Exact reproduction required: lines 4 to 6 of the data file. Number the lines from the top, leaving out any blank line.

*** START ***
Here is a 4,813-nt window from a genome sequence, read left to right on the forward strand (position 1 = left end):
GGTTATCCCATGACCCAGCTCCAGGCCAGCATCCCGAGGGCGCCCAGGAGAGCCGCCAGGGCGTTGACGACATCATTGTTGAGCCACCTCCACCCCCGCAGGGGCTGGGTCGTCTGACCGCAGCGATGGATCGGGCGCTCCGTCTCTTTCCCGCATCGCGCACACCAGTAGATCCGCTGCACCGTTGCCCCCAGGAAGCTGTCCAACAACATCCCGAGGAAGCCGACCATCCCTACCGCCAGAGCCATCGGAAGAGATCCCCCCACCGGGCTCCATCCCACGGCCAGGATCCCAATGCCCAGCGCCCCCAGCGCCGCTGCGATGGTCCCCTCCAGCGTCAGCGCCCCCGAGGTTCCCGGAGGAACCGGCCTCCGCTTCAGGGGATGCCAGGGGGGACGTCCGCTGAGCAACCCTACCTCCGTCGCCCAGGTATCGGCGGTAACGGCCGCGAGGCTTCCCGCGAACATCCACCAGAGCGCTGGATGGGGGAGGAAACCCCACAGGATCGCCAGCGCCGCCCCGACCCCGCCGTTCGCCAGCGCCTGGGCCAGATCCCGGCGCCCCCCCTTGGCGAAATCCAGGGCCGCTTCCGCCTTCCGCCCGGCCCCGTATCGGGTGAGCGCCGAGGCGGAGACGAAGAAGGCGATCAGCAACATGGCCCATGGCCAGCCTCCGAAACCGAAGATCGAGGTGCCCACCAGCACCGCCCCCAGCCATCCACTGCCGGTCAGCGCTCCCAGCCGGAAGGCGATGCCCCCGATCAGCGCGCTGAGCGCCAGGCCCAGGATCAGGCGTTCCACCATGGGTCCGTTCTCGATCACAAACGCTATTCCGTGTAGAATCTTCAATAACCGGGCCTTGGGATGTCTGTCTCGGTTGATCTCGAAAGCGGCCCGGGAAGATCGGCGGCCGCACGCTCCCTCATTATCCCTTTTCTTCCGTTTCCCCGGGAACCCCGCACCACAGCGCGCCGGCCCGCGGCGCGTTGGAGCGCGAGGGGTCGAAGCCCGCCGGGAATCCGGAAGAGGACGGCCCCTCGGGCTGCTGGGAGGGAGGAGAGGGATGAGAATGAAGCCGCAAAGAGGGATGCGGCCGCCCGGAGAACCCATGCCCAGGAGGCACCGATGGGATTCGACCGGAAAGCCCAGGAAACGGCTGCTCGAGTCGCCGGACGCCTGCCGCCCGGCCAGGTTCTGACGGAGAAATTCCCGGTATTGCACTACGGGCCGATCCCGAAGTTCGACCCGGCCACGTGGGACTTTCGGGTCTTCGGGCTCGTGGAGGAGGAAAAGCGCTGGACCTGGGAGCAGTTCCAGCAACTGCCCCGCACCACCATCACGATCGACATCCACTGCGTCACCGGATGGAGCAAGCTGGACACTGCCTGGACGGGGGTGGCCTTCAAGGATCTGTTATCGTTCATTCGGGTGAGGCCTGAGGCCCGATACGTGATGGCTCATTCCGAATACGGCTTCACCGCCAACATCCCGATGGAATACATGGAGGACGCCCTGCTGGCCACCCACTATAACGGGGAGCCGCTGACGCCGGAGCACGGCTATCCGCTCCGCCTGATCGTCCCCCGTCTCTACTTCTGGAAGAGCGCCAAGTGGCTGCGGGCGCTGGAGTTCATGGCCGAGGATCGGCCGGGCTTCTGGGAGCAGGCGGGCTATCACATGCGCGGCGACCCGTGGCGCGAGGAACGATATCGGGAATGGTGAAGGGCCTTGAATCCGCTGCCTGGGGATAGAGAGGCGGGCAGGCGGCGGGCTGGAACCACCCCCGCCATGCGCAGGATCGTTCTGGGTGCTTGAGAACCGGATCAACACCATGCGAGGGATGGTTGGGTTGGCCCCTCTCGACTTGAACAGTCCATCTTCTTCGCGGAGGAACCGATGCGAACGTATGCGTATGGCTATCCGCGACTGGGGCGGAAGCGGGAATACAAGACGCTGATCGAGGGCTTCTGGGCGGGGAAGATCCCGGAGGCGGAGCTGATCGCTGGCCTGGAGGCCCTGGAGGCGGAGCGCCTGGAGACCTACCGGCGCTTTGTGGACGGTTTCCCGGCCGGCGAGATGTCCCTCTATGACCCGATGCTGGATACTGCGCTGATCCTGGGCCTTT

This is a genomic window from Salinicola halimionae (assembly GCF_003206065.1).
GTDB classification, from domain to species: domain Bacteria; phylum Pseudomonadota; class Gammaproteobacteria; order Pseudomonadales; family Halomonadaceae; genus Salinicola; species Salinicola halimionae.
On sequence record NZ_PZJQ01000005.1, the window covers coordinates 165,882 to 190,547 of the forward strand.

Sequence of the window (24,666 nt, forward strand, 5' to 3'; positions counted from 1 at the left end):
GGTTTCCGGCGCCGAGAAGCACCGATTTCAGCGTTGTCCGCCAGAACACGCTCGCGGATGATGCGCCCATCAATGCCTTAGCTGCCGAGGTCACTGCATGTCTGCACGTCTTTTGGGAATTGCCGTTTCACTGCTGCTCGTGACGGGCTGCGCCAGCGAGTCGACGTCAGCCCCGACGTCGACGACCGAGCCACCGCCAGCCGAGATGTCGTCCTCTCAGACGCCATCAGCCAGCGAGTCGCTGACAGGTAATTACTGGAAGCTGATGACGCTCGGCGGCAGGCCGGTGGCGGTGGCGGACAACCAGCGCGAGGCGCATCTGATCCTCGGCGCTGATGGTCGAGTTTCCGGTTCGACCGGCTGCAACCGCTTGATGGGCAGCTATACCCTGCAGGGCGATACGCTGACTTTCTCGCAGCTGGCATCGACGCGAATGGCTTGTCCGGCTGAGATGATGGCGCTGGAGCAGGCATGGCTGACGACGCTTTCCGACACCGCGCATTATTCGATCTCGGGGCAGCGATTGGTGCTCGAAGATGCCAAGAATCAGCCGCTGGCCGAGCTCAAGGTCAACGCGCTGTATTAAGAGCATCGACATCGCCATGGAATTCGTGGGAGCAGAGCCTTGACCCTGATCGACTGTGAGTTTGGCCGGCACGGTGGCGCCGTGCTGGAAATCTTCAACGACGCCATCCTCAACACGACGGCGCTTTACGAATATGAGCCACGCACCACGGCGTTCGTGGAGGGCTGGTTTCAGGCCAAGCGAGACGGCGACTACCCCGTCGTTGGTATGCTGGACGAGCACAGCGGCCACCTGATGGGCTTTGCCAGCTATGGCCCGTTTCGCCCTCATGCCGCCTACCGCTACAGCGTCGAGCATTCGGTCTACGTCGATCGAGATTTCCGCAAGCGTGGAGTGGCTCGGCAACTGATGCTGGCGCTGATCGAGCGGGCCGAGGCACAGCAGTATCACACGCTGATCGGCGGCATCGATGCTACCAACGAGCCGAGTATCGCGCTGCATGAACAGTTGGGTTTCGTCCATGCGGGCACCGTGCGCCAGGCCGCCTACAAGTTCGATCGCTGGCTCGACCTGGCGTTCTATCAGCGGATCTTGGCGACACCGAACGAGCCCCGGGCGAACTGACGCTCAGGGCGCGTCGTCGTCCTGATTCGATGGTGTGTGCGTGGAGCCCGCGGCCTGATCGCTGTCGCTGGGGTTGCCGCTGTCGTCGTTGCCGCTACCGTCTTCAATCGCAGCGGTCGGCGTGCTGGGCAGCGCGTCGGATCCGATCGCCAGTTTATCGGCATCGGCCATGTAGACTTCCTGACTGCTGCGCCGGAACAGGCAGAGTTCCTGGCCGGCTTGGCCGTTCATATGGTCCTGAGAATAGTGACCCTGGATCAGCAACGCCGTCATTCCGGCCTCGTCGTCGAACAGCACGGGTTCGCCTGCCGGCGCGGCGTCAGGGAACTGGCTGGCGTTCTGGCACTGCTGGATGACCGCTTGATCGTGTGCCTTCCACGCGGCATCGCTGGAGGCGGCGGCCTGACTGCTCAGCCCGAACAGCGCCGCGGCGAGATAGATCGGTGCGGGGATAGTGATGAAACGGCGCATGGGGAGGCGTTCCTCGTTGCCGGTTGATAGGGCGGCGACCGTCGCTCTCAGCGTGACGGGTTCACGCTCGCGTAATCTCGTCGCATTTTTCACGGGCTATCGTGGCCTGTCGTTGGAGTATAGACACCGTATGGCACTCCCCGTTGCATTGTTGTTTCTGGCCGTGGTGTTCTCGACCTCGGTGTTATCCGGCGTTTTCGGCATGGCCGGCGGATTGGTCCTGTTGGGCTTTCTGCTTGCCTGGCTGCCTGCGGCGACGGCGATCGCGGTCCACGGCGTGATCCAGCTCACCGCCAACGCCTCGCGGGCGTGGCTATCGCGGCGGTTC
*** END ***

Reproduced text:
GTDB classification, from domain to species: domain Bacteria; phylum Pseudomonadota; class Gammaproteobacteria; order Pseudomonadales; family Halomonadaceae; genus Salinicola; species Salinicola halimionae.
On sequence record NZ_PZJQ01000005.1, the window covers coordinates 165,882 to 190,547 of the forward strand.

Sequence of the window (24,666 nt, forward strand, 5' to 3'; positions counted from 1 at the left end):